BeeMania BeeMania 2021

BeeMania – January 2021 – Colin Rees

So that’s 2020 out of the way!  Things can only get better from here on in.  Beekeepers always say that next year is going to be the year, when their bees will bring in the best honey crop ever and swarming will be a thing of the past, but since that has never yet happened it has to be 2021 when it finally will!

I have to say though, from a beekeeping perspective, 2020 was not a bad year for me and my bees.  The honey crop wasn’t the best, though acceptable (especially with the bonus of the late ivy crop), but the general health and robustness of my colonies certainly benefited from the lock-down and the reduction in pollution.

This has set them up very nicely for the new season, which, despite the almost continuous wind and rain, has actually already started.  We’ve passed the winter

macro of bee collecting pollen from mahonia flowers

solstice, so days are going to be getting longer which will result in the queens increasing their laying rate in anticipation of the nectar flows that will begin round about March time.  Prior to that, and whenever there is a break in the weather, the bees will be out collecting pollen form the early sources that are around such as gorse, mahonia and willow.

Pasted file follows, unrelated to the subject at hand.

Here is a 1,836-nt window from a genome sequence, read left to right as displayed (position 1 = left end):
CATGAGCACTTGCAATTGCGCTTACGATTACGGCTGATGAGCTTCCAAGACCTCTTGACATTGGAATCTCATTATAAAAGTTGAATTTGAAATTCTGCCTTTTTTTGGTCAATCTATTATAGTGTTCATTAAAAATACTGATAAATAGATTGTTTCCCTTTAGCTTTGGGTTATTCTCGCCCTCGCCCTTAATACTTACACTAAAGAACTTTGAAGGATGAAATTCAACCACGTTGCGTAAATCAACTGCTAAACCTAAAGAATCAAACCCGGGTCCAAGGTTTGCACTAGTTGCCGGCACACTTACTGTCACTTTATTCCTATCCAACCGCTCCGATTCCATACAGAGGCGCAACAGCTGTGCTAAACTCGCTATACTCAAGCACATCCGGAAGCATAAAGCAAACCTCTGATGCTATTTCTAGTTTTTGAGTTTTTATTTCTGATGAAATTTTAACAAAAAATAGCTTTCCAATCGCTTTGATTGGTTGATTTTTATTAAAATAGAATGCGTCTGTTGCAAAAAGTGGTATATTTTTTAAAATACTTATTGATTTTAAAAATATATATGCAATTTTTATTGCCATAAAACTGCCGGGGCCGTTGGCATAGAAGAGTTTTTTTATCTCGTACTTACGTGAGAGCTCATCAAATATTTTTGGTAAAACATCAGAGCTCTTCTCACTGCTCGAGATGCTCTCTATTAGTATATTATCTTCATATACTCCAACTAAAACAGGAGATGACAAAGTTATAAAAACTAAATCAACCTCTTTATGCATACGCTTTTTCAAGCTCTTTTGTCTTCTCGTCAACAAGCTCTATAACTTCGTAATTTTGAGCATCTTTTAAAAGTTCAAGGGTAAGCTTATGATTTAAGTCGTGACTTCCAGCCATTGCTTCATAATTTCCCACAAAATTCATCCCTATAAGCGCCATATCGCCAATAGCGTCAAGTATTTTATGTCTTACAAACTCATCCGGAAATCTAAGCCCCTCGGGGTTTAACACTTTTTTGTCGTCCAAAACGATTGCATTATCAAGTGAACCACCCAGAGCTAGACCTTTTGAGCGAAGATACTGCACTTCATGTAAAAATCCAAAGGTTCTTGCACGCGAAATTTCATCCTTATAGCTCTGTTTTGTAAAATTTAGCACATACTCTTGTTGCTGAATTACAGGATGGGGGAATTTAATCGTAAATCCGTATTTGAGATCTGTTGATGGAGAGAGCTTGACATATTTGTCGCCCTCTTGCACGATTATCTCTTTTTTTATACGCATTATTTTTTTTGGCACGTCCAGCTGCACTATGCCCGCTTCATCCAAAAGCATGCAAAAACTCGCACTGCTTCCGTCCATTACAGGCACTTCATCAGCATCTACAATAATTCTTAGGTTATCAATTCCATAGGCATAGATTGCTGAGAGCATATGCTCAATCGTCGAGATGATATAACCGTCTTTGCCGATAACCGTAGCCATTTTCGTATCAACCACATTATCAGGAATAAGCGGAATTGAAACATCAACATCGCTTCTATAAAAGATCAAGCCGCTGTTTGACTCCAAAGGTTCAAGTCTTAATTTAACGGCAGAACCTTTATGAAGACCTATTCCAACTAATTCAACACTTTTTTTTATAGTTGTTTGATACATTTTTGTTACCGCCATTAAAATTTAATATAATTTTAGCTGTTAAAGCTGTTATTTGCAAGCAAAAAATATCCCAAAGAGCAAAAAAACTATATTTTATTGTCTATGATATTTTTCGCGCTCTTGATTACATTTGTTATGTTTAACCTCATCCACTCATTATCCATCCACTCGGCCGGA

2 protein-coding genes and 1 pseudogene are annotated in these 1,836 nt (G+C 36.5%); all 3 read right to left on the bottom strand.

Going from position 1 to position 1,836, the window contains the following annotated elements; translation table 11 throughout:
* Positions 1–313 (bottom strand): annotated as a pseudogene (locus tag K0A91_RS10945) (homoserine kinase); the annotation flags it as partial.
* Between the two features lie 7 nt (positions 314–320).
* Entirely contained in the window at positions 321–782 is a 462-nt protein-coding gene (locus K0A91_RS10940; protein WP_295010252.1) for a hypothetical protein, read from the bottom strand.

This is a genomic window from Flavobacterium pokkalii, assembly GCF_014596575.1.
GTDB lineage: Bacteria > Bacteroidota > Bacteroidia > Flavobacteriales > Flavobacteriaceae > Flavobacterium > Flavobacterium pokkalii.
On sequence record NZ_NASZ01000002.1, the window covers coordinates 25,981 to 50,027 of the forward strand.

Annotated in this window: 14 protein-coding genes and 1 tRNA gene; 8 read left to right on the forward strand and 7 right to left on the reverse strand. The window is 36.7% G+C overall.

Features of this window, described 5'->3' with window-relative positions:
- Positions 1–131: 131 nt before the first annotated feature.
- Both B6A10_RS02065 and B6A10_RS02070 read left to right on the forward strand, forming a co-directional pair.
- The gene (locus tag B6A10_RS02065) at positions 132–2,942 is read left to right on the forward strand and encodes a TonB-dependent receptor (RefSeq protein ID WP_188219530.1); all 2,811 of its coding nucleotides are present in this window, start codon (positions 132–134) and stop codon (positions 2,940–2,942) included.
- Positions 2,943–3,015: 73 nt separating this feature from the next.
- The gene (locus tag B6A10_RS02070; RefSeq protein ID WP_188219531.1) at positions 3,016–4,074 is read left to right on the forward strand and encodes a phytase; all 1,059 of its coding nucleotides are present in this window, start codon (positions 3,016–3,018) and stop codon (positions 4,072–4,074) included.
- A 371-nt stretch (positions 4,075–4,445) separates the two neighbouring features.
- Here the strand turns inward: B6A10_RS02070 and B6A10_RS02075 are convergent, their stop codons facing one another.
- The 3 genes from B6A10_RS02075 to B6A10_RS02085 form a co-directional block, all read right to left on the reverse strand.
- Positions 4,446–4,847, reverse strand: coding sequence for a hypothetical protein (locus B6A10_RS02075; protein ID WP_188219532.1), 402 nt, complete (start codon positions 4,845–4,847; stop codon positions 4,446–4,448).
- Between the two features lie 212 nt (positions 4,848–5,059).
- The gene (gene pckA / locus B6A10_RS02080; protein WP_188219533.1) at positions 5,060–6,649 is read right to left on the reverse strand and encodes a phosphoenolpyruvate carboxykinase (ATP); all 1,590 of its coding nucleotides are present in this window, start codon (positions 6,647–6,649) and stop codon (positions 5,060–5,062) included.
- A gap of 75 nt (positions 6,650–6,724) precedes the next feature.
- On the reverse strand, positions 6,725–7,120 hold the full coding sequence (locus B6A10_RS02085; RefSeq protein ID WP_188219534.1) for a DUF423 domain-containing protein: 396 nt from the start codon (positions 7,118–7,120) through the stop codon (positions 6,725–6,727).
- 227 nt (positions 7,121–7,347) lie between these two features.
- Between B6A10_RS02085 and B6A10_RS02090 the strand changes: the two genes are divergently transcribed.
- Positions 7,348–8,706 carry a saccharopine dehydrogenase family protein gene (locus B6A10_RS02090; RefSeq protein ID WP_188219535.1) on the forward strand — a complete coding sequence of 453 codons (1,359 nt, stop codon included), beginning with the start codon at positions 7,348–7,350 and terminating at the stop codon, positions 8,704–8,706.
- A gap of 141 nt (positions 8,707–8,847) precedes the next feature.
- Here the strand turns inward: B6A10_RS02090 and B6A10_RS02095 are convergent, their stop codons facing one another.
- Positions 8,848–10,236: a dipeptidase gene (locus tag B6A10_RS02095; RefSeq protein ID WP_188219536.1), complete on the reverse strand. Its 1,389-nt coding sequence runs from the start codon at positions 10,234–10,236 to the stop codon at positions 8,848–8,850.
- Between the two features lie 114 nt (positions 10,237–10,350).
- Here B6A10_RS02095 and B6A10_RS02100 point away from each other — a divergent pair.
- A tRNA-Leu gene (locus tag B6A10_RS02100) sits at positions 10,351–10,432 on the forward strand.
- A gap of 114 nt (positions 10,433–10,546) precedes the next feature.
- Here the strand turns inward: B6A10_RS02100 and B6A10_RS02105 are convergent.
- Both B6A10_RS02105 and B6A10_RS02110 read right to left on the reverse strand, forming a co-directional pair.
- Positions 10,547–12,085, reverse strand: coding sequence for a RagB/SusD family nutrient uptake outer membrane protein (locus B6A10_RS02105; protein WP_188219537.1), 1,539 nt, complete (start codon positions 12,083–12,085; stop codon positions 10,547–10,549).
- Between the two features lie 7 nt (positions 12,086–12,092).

This is always a good sign of a healthy colony and a laying queen, but the bees have not had much of a chance over the past several weeks so we’ll have to be patient.

The problem with winds such as we’ve had recently is that not only are the bees unable to fly (they fly at a maximum of about 15mph, so need conditions that allow them to make progress against a headwind) but the hives themselves can be susceptible to being blown over or having their rooves blown off.  I have had two hives blow over during the past two months, one at an out-apiary and one at home.  The one at home I spotted quite shortly after it happened, because I always check my home apiary after a night of high winds.  The hive here was basically just blown sideways in its entirety and I found it leaning at a precarious angle like the leaning tower of Pisa, with part of the floor on its stand and the opposite side of the floor on the ground.  The whole had been more or less held together by virtue of the external lifts that surround a WBC hive, the only problem (apart from the angle) being that the crown-board had been shifted about 1” to one side, making for a colder brood chamber.  This was quickly corrected and the hive put back on its stand with no reaction from the bees, who obviously appreciated what I was doing for them!